Chinese Business History: Interpretive Trends and Priorities for the Future

By Robert Gardella; Jane K. Leonard et al. | Go to book overview

Chinese Studies in History, vol. 31, nos. 3-4, Spring-Summer 1998, pp. 65-94. © 1998 M.E. Sharpe, Inc. All rights reserved. ISSN 0009-4633/1998 $9.50 + 0.00.

MAN-HOUNG LIN


Interpretative Trends in Taiwan's Scholarship on Chinese Business History: 1600 to the Present

Institutional Basis for Taiwan's Scholarship on Chinese Business History

This essay focuses on business history as the human dimension of commercial history, that is, how mercantile activity has been perceived by society; how merchants accumulate their capital; the relations among merchants and between merchants and government; how merchants manage their enterprises; and their rise or fall. Transportation, currency, and market structure will not be included. I will cover Taiwan studies of the Chinese mainland from 1600 to 1949, studies of Taiwan from 1600 to the present, and some studies of overseas Chinese.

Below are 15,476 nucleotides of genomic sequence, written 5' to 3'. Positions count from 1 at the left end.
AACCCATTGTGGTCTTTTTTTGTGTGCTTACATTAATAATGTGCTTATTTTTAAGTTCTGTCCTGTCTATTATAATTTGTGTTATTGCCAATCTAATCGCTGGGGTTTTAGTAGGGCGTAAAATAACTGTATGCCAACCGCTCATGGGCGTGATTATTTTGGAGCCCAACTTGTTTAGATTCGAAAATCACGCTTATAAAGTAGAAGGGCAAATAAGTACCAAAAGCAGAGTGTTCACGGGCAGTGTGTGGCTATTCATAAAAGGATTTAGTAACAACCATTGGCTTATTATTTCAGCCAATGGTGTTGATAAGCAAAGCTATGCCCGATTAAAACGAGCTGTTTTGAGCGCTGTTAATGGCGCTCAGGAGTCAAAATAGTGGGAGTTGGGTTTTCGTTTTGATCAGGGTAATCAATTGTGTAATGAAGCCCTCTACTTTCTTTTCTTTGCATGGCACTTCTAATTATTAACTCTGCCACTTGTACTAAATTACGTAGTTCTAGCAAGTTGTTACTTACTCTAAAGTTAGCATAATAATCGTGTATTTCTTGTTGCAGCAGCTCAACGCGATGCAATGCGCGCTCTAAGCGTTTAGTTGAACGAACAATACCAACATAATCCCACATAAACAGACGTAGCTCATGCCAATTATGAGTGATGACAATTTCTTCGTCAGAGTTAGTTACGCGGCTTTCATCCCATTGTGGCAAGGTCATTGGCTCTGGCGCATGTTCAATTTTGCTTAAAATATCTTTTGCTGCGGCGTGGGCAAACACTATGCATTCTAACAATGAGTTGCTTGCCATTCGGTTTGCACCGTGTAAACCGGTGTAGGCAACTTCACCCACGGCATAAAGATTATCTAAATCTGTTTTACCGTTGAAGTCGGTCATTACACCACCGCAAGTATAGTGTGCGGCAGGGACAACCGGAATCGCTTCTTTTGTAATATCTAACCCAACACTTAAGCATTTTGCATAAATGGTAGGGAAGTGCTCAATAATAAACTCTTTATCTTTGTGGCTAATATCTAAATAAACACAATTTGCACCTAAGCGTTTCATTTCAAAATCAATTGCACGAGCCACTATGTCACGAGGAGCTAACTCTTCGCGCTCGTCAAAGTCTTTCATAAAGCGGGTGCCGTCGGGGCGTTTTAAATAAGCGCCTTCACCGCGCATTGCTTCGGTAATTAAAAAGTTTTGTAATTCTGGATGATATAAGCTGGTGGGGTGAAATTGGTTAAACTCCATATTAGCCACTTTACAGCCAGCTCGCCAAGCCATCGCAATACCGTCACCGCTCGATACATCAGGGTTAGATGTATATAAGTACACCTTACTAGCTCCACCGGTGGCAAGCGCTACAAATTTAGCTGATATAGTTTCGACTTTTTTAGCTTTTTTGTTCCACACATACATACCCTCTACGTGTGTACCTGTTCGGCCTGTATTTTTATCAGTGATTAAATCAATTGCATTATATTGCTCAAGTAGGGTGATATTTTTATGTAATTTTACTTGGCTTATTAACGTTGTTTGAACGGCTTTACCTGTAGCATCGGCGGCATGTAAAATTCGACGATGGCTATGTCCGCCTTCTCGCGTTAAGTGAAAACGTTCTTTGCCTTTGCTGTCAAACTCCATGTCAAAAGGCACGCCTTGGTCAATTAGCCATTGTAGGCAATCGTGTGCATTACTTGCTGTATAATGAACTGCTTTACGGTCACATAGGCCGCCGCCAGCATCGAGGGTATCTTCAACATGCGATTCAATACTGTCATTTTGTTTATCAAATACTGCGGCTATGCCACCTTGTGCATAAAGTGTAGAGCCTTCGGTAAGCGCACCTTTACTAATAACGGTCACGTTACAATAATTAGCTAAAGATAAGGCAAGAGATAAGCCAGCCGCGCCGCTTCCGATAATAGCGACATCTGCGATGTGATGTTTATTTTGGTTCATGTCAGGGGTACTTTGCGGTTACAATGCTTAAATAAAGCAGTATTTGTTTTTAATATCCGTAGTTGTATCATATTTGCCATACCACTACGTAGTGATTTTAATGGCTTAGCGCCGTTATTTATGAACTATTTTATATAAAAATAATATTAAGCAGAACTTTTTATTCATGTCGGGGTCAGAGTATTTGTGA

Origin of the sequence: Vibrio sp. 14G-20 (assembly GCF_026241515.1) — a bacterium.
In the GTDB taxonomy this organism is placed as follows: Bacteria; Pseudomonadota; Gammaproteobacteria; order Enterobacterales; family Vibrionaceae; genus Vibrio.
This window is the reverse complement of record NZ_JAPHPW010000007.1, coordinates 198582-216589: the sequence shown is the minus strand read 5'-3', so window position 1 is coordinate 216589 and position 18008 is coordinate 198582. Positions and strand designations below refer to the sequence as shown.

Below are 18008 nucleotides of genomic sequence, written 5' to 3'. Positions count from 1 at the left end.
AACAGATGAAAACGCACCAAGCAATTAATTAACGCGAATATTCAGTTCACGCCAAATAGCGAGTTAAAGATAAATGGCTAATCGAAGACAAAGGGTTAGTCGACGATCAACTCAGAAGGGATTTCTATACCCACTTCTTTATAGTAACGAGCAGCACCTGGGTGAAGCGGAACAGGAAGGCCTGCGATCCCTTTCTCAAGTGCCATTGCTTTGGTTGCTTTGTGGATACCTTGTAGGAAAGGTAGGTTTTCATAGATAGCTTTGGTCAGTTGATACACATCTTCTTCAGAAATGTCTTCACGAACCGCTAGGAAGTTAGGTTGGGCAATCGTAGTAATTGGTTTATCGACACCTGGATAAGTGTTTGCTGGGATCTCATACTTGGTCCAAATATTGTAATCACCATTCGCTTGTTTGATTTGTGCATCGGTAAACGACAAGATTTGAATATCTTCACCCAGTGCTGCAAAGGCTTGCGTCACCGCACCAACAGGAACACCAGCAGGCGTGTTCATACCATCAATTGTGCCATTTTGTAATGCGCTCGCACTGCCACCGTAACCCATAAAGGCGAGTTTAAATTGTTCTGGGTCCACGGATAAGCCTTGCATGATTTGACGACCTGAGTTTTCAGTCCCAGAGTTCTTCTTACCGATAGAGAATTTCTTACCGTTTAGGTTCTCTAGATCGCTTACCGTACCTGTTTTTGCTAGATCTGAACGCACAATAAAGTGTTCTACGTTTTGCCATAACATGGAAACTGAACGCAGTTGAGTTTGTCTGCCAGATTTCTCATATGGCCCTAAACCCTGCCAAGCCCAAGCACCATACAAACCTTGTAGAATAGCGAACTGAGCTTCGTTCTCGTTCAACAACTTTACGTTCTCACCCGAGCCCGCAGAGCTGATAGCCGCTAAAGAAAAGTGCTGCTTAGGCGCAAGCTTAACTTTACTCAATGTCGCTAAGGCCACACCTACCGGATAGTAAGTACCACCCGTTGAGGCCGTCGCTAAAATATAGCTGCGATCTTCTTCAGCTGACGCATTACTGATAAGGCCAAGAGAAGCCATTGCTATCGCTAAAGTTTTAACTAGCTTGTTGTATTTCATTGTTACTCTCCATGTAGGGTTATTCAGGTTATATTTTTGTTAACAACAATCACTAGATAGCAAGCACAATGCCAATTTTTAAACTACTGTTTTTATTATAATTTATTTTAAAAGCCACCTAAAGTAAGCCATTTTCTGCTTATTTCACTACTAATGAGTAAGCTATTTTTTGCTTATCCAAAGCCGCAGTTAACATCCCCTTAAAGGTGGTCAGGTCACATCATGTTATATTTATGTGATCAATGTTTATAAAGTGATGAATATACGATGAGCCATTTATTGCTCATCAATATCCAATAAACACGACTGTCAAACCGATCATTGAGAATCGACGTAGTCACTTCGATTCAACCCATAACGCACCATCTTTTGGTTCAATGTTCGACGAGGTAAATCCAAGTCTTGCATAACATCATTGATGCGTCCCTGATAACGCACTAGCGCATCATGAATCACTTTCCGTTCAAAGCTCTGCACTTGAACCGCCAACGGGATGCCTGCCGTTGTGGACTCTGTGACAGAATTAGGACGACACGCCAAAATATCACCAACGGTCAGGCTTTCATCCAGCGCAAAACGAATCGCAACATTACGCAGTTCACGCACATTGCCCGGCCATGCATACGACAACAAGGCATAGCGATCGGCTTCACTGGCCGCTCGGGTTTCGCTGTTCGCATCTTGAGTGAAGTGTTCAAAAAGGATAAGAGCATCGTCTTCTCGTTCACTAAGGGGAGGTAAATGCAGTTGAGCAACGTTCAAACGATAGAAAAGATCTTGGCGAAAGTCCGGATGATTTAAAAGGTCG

Taiwanese studies of Chinese business history, as defined above, come mainly from the fields of history, sociology, business administration, and political science. Most such studies are university degree theses, which are available through Taiwan's Central Library or the Social Science

____________________
From a paper presented at the workshop on Scholarly Research on Chinese Business History: Interpretative Trends and Priorities for the Future, University of Akron, October 27-29, 1995.
Man-houng Lin is a Research Fellow at Academia Sinica, Institute of Modern History, Nangang, Taiwan.
A note on romanization: The Wade-Giles system is used for the names of authors and universities. As this system is standard in Taiwan, several names will already be known to readers in the Wade-Giles form. However, the pinyin system is used for place names, titles and publishers, which is in keeping with the romanization that is used elsewhere in this velume--Ed.
This author thanks Professors Bob Gardella, Andrea McElderry, Jane Leonard, and Philip A. Kuhn for their editorial comments.

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